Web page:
Saturday, February 18, 2012
On a good (teaching) day...
Getting it When teaching presents frightening encounters, I feel that I cannot cower. Nor can I ask my irate student to “step outside” for a well-deserved thrashing. Indeed, in a perfect world, I would push a button that would immediately connect me with an intervention specialist who would appear instantly to diffuse the crisis.
Instead, what happens is usually very positive OR very negative. Recently, a fellow lecturer wrote that a student with an attitude “...gathered her stuff and left slamming the door hard enough to break it.” Because that has happened to me, I knew the feeling that must have prompted.
When I experienced it in one of my classes, I cringed.
Of course, I couldn’t let my students see that I was upset. That may have encouraged more of them to follow a bad example. Transforming such experiences into teachable moments proves to be a better answer.
Especially if I’m dealing with a concept that seems so absolutely simple and so easy to grasp that it can’t be misunderstood. Chances are that, for some, it hasn’t been clear. That was true yesterday when I discussed colonialism as a means of cultural injection. Building on that theme, I was going to give, as an example, America’s transformation from thirteen colonies to thirteen states.
“What effect did that change from colonialism have on the citizens’ cultural identity?”
What followed was NOT a perky discussion of America’s emerging personality. One important question blocked that smooth transition. Indeed, I saw the question on the face of at least one student before anyone asked it.
I stopped, looked at the student, and asked her what she was thinking.
Offended, it seemed, by my assumption that the entire class understood what ‘colonies’ and ‘colonolialism’ were, she said “I don’t know a thing about colonialism.” She spoke with a certainty meant to cast blame on me for not making the meaning of that term clear.
“Then consider this,” I said, as I pointed to one of my Spanish speaking students who sat on the front row. “She speaks Spanish and she lives in Mexico. But Spain is thousands of miles away, more than an entire ocean from Mexico. Why is that?”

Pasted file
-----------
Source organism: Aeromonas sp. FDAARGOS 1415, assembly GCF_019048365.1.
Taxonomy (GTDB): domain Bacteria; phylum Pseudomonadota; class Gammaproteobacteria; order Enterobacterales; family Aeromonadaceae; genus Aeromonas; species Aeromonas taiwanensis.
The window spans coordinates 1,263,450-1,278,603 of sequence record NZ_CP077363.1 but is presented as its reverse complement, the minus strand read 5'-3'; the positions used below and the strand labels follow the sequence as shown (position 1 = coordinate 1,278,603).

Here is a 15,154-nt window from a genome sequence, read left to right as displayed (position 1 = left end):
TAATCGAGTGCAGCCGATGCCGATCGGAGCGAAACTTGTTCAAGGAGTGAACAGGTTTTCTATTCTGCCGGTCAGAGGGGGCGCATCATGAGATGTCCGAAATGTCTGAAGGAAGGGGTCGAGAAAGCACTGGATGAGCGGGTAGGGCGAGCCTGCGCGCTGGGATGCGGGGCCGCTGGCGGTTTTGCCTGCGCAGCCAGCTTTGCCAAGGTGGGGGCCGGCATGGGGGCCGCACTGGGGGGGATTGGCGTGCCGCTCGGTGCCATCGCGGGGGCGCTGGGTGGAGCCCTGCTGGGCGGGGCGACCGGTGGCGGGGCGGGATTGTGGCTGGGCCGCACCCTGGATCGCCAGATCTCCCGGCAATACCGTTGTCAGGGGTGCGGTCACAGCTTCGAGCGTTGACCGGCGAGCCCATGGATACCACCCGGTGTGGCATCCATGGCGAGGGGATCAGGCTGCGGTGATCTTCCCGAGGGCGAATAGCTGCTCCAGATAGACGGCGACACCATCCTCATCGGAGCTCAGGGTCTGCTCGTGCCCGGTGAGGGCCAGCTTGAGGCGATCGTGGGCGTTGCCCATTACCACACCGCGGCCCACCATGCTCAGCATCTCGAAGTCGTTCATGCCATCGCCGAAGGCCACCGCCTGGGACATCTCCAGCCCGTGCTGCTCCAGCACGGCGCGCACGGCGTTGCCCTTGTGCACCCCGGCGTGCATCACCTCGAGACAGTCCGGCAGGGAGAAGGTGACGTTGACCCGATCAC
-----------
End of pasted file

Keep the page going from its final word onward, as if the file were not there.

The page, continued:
I discussed the term indigenous to describe languages and cultures that had been replaced by the Spanish conquerors. “She,” I said, pointing to my student on the front row, “speaks Spanish because her country was colonized. By Spain.”
I looked around at one of my brighter students, a woman who seemed to enjoy being challenged. To the class in general, but to her specifically, I said, “Just imagine what languages and cultures the Spaniards replaced when they colonized Mexico.” Then I looked at her directly and asked, “Wouldn’t that be an interesting study?”
She shook her her yes.
“Think about this,” I continued. “What if people could be colonized without the use of arms, without regard for boundaries? What if cultures could be transplanted and replaced instantly rather than the way the Spanish did when they conquered the Incas at Macchu Picchu?” We had seen a documentary about that the week before.
Blank stares met my words. In answer, I said, “Facebook.”
Their haze lifted. “What if I told you about a friend who was a miracle worker, who could cure people by laying on hands? What if I told you that all you had to do was to believe in my friend and you, regardlless of where you were, would have access to his miracles?” I added this: “Isn’t that a form of colonialism? In place of what you didn’t believe to be possible, you now were filled with a belief that it is!”
“I don’t have a friend who does those things,” I admitted. “But what if someone had a belief system that was made to sound so appealing to you that you wanted to replace all that you had believed with the new system? And what if that new system was spreading to the minds of people all around the world? In fact, what if that system had as its goal the takeover of our country just by colonizing our minds?”
I reminded my class about the words I had asked them to define a week before. “How does that relate to hegemony and to caliphate?”
My student who had complained that I hadn’t explained what colonialsim and colonizing meant was the first to answer.
“It’s a form of colonizing our minds,” she said.
“Exactly!” I stated, then asked the class to applaud her realization.
They did. It was time to leave, but I heard a lot of buzzing and chatter. Ideas were being shared and examined. Even my Spanish speaking student had been shaken, but in a good way.
As for the student who might have walked out of the class, I sensed that she was set to earn an A this semester.
B. Koplen 2/18/12
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